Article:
Pricing is the biggest deterrent for installers when it comes to working with a KBB retailer, according to Damian Walters (pictured).
Speaking at the kbbreview Retail and Design Conference at kbb Birmingham, the BiKBBI chief executive said that in a survey it conducted, its installer members who didn’t work with retailers cited price as the main reason, but that 90% of those hadn’t actually received details of pricing within the past two years.
“With a skills shortage driving supply-and-demand characteristics, it is evident that the retail sector has a challenge to compete with the lucrative lure of the private B2C (installer – consumer direct) contracts,” he said. Walters added: “The Farmer Report concluded that our industry needed to ‘Modernise or Die’ if it was to overcome the skills shortage crisis, so installers are in short supply and very much in the driving seat”.
The 3,000 participants in the survey included BiKBBI members both working and not working with its retail members and non-members.
Of its members, 4% of those not currently working with a dealer had previously worked with one, and stated that their decision not to work with them was down to poor reputation.
Despite only 9% of installers saying they would consider working with a retailer today, more optimistically, 84% said they would consider working with a retailer in the future, if compelling reasons were presented.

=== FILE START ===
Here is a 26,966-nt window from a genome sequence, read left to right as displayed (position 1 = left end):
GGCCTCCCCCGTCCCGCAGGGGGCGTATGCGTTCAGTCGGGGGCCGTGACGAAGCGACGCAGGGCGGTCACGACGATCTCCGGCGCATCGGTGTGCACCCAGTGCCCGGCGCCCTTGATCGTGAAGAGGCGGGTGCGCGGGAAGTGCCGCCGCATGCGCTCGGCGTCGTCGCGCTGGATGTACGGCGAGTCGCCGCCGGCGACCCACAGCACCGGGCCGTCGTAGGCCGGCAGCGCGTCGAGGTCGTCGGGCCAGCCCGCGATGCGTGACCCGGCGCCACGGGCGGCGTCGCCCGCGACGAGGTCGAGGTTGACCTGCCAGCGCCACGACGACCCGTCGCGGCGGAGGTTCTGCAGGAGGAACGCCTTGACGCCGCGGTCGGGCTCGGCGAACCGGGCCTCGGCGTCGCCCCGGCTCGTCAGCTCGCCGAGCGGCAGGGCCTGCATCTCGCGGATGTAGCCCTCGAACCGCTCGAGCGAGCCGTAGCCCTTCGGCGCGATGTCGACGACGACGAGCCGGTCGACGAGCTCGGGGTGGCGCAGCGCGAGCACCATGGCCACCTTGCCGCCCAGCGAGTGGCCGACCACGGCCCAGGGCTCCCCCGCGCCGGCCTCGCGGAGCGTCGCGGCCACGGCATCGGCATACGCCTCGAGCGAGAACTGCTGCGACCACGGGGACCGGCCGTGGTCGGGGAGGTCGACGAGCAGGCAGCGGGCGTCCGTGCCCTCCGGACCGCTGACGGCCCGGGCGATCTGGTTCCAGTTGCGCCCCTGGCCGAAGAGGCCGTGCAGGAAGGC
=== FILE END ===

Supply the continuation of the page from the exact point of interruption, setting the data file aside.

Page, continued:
Walters claimed this could be made worse by the widening skills gap, with school leavers not seeing the trades sector as an attractive career prospect, and the threat of the free movement of people between the UK and EU ending in March 2019, according to UK government ministers.
For retailers that want to retain good installers, Walters advised that “money talks”.
“My view is that if retailers want to attract – and retain – great installers, and keep up with a very changing marketplace, they must be prepared to review pricing and indeed the overall proposition,” he explained.
He concluded that retailers should also value and build good relationships with installers and not view them as a ‘bolt-on’ to the product.
“A truly integrated installation service should maximise a good balance between a great customer experience, risk management and the commercials for the retailer,” he added.
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